HP Reportedly Bans T-Shirts at Work, Programmers Forced to Wear Collared Shirts

HP has finally put their foot down, ending what was becoming a fashion catastrophe.

This week, HP sent all of their employees — roughly 100,000 individuals across several countries including the UK, Australia, India, Germany and the U.S. — a confidential memo reminding them that they are professionals and need to start dressing like it.

Authorities within the company were becoming concerned with the lackadaisical appearance of several of their employees, reports The Register.

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Executives reportedly said they were worried that clients who were visiting were getting the wrong message about what kind of business they were operating. A source told the site:

“There are customers around, and HP doesn’t want them to think riffraff work here.”

HP is enforcing what they call “smart casual,” meaning that T-shirts and shorts need to wait until the weekends.

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The memo reportedly came as bit of a shock, especially for programmers at the Silicon Valley branch who were enjoying sporting T-shirts and shorts during the summer months.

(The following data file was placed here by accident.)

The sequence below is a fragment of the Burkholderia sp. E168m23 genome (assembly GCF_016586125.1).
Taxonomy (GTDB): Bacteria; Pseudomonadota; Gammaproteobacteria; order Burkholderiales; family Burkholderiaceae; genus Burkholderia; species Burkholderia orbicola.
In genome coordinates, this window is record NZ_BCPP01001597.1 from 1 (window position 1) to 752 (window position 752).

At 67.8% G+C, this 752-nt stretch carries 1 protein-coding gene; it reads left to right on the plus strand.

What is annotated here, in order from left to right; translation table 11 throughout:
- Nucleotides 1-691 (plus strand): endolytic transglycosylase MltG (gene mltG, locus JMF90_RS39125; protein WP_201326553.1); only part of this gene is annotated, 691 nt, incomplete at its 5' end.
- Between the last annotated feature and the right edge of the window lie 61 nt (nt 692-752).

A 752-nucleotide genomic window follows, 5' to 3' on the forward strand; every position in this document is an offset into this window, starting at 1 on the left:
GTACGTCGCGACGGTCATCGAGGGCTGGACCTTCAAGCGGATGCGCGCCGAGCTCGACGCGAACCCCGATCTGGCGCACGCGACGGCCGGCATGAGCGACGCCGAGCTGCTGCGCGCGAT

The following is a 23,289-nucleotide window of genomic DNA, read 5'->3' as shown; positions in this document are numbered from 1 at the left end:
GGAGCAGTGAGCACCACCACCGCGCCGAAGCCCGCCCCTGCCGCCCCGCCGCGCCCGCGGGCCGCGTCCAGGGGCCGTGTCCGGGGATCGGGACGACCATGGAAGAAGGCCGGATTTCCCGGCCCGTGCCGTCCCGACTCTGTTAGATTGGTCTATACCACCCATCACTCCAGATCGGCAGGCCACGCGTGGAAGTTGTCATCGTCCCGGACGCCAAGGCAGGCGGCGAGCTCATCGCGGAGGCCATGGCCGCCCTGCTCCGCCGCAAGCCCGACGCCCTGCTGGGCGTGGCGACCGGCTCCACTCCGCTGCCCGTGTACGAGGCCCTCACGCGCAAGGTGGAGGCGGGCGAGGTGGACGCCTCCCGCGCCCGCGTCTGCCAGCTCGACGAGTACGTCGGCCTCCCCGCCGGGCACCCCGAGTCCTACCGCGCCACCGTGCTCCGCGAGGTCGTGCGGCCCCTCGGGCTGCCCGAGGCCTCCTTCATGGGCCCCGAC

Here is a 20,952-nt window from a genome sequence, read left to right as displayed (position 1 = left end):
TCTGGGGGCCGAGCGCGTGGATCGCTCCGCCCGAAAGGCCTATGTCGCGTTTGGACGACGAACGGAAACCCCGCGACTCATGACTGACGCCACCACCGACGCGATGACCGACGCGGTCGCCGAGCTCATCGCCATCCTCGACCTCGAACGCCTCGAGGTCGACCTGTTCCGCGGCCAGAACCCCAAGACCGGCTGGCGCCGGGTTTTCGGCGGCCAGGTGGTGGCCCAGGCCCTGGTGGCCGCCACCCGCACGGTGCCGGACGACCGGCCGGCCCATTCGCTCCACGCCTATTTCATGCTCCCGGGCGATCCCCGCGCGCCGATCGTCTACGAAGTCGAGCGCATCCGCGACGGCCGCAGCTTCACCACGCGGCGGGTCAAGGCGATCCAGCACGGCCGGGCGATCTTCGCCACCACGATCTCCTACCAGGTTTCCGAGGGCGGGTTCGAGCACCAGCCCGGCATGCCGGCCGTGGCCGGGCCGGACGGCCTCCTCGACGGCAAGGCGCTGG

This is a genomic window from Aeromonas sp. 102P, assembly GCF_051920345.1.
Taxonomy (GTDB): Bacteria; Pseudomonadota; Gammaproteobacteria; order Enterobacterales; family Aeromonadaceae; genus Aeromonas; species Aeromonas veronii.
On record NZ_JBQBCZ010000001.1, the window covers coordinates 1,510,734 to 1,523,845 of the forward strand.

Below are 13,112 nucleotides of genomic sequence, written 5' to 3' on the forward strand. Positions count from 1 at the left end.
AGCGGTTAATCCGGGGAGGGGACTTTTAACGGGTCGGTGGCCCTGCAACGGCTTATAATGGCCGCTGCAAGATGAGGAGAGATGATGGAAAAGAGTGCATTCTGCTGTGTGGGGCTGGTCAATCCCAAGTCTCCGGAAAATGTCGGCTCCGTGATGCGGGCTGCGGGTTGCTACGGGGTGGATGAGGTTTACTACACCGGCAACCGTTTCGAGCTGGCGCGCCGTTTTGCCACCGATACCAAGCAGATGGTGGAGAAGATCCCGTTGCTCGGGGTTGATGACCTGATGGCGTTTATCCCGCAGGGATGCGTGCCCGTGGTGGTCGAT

The Register report said that, according to HP:

“Men should avoid turning up to the office in T-shirts with no collars, faded or torn jeans, shorts, baseball caps and other headwear, sportswear, and sandals and other open shoes. Women are advised not to wear short skirts, faded or torn jeans, low-cut dresses, sandals, crazy high heels, and too much jewelry.”

Essentially, HP is only asking their employees to adhere to a dress code that has already been established, but it may be a bit difficult for some employees to get used to the old rules.

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The mentality was that “nobody cares how you dress, as long as you deliver,” but performance and appearance are now both expected to adhere to high expectations. A source told The Register:

“If you aren’t dressed like the models in the posters that HP displays around its locations, then your appearance is sapping the productivity of the workers around you.”

What was once a perk of the job is now a workplace fashion faux pas, and HP employees have been voicing their opinions.

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While employees are vocalizing their resentment about the recent memo, HP is preparing for a split between its PC and printers business and its enterprise IT services.

h/t: Business Insider
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